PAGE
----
Edmonds cop retires after more than 32 years on force

  • Wed Jul 4th, 2012 8:05pm
  • News

By Rikki King Herald Writer

EDMONDS — Gerry Gannon still laughs about his first bad guy.

It was 1978 or 1979. Fresh out of the Marine Corps, Gannon was working security at a local department store. He caught a shoplifter, and was hooked.

“He stole one lousy greeting card,” Gannon said.

By the end of 1979, Gannon was an Edmonds police officer. A few years later, he pulled someone over near the ferry dock. It was the same shoplifter. He didn’t recognize Gannon.

“I told him, ‘If it wasn’t for you, I wouldn’t have gotten into law enforcement,’” Gannon said. “He said, ‘I’m taking the Fifth,’ and then he drove off.”

After more than 32 years as a cop in Edmonds, Gannon is heading east, to North Dakota, where his in-laws farm wheat, barley, sunflowers and soybeans.

The year’s predicted early harvest sounded like a vacation, he said.

“It’s every guy’s dream, driving a big tractor,” he said. “The tires are taller than I am.”

Gannon, 56, has served as Edmonds assistant police chief since 2002. He also spent time as a motorcycle cop, a detective, a SWAT team member and was part of the task force that brought down homegrown serial arsonist Paul Keller.

Gannon lives in Everett with his wife, Donna. They’ve been married 29 years.

Gannon watched Edmonds grow, and the police department along with it, he said. He stayed so long because he loved the community.

“They’ve been supportive of the police department throughout my career,” he said. “They’ve made it really a wonderful place.”

Gannon was an advocate for the officers who worked for him, Edmonds Police Chief Al Compaan said.

“I think he was good at encouraging younger members of the department to do their best and to continue to improve themselves,” the chief said. “Gerry really tried to do that throughout his career.”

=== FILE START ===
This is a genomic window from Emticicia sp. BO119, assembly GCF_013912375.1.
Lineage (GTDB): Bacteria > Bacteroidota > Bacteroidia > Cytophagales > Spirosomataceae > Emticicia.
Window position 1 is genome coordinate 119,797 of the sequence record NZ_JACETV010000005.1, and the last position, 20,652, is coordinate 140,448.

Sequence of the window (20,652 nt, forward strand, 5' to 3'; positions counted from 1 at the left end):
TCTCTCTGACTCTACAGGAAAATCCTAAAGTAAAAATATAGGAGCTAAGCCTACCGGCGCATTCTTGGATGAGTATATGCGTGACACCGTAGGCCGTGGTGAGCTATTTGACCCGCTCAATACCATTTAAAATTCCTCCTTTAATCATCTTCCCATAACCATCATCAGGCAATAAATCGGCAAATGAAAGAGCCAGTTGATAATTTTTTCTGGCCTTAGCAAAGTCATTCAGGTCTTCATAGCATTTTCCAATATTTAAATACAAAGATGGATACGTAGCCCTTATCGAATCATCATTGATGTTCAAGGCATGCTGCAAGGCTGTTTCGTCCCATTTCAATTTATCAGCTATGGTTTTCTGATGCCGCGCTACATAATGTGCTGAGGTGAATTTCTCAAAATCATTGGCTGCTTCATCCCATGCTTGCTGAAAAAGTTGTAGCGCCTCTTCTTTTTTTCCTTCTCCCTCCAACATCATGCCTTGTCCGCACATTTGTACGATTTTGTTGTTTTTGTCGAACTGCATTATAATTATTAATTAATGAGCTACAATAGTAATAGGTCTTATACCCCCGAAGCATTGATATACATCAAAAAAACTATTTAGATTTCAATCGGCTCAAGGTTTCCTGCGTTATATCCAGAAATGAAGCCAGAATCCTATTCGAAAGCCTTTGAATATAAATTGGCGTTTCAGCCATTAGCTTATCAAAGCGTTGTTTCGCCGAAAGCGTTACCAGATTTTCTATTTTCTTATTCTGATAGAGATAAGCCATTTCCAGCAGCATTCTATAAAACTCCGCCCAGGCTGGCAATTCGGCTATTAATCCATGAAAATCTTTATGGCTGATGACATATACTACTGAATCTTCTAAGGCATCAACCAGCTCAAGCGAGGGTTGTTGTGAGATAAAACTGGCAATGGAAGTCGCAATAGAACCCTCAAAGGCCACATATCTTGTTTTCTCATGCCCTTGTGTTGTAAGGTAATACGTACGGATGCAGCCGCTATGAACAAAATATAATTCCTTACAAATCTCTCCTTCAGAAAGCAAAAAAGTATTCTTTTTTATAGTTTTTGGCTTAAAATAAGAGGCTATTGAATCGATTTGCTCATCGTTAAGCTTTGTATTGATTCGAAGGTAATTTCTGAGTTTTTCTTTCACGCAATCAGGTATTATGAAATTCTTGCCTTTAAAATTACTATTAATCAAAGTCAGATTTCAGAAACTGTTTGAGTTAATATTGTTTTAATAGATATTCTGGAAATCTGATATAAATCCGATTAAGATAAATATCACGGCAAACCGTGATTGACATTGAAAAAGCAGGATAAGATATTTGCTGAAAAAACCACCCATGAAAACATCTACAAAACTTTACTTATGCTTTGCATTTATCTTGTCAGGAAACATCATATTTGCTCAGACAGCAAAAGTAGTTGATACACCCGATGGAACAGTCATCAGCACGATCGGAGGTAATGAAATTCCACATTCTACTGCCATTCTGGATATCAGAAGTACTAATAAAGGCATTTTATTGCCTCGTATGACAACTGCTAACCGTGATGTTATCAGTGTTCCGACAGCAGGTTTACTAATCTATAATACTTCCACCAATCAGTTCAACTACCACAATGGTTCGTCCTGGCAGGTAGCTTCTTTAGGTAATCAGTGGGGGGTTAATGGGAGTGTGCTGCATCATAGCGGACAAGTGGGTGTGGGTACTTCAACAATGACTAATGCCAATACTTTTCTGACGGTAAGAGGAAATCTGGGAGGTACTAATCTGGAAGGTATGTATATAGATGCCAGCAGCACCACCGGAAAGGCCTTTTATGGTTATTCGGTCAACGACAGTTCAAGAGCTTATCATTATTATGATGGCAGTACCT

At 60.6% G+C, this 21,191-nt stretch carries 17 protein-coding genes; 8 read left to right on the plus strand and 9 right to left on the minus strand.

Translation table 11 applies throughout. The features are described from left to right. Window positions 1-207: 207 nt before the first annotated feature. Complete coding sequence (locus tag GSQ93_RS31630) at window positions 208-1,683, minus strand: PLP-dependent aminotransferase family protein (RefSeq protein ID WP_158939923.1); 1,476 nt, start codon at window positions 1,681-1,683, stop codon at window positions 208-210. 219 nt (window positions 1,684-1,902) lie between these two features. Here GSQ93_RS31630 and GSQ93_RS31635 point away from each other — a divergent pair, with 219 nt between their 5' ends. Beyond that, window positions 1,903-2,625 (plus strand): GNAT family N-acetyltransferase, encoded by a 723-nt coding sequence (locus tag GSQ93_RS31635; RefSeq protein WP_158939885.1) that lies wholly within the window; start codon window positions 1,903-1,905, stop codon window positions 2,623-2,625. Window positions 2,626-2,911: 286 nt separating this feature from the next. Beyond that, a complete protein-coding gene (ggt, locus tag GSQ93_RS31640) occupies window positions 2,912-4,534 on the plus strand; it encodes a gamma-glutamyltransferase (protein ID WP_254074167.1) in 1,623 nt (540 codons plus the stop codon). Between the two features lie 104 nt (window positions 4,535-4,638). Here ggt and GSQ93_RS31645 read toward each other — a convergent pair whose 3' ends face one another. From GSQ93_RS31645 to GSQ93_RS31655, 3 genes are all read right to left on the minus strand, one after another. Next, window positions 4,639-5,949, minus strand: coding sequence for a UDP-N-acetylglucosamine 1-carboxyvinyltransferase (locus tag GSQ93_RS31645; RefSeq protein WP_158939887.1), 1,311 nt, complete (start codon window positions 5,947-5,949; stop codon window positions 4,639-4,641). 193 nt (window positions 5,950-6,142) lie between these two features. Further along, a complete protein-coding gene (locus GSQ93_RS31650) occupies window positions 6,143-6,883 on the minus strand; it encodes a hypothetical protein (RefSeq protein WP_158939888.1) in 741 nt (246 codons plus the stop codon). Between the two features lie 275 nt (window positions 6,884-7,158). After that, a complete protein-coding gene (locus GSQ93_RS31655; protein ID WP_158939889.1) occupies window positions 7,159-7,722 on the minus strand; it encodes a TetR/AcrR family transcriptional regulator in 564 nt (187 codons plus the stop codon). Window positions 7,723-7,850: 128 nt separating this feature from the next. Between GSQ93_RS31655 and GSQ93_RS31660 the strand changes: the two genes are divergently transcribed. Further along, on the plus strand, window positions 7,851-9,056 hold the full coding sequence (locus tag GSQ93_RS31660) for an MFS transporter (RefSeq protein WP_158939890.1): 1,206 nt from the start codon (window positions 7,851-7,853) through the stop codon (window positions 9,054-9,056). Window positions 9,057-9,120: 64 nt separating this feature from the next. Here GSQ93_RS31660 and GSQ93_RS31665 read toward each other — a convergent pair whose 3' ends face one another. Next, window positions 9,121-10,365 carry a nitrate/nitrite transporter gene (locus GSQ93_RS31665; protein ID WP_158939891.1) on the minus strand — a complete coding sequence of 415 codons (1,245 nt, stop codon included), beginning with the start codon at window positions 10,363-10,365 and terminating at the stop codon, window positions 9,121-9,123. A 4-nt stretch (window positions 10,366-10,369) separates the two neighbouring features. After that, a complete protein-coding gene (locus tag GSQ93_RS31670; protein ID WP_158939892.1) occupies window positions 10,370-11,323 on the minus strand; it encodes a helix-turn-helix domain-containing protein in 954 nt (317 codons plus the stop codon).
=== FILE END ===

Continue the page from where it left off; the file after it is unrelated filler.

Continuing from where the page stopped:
Gannon was just as caring to people in the community, Compaan said.

The chief read from a feedback card that a woman turned into the police station in November. She’d been pulled over recently by someone she called “Officer Gerry.” She and her husband had just moved to town.

Along with the feedback card, she brought a fresh-baked pie.

“After meeting ‘Officer Gerry,’ she said she knew her and her husband made the right choice by moving to Edmonds,” the chief said.

Gannon’s favorite arrest came early in his career.

In 1982, police were looking for Kenneth Lloyd Pendleton, a serial bank robber who’d just escaped from prison. Pendleton also was suspected of murders and marijuana-growing.

Gannon spotted Pendleton’s car outside a motel along Highway 99 in Edmonds.

He remembered calling in the license plate.

“The radio just went dead silent, and the dispatcher said, ‘Do you have that car?’ And I said, ‘Yes ma’am,’” he said.

Two prized items from Gannon’s office were among the last to get taken home: a wooden sculpture of the Marine Corps eagle, globe and anchor commemorating a neighbor’s trip to the Philippines in the 1970s, and a ceramic ashtray that used to sit in the briefing room, back when cops smoked in meetings.

Gannon plans to use the ashtray for cigars now.

Rikki King: 425-339-3449; rking@heraldnet.com.